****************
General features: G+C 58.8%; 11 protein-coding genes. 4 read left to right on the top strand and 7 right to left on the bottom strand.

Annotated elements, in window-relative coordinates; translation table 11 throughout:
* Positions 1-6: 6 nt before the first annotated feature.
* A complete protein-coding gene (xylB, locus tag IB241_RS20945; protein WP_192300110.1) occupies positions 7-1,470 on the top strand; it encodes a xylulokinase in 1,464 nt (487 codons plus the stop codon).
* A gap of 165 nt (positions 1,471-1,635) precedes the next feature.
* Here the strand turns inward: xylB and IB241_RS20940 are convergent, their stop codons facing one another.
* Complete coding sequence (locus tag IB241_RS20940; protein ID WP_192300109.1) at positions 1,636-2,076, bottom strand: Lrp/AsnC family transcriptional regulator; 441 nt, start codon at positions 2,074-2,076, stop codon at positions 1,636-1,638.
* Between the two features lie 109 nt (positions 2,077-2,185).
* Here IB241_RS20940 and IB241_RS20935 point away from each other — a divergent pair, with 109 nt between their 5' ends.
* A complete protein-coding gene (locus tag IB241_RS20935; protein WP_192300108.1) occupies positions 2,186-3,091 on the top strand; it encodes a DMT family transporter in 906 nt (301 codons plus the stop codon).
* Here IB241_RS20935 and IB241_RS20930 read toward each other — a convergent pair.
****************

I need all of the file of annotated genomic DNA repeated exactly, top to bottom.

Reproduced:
General features: G+C 58.8%; 11 protein-coding genes. 4 read left to right on the top strand and 7 right to left on the bottom strand.

Annotated elements, in window-relative coordinates; translation table 11 throughout:
* Positions 1-6: 6 nt before the first annotated feature.
* A complete protein-coding gene (xylB, locus tag IB241_RS20945; protein WP_192300110.1) occupies positions 7-1,470 on the top strand; it encodes a xylulokinase in 1,464 nt (487 codons plus the stop codon).
* A gap of 165 nt (positions 1,471-1,635) precedes the next feature.
* Here the strand turns inward: xylB and IB241_RS20940 are convergent, their stop codons facing one another.
* Complete coding sequence (locus tag IB241_RS20940; protein ID WP_192300109.1) at positions 1,636-2,076, bottom strand: Lrp/AsnC family transcriptional regulator; 441 nt, start codon at positions 2,074-2,076, stop codon at positions 1,636-1,638.
* Between the two features lie 109 nt (positions 2,077-2,185).
* Here IB241_RS20940 and IB241_RS20935 point away from each other — a divergent pair, with 109 nt between their 5' ends.
* A complete protein-coding gene (locus tag IB241_RS20935; protein WP_192300108.1) occupies positions 2,186-3,091 on the top strand; it encodes a DMT family transporter in 906 nt (301 codons plus the stop codon).
* Here IB241_RS20935 and IB241_RS20930 read toward each other — a convergent pair.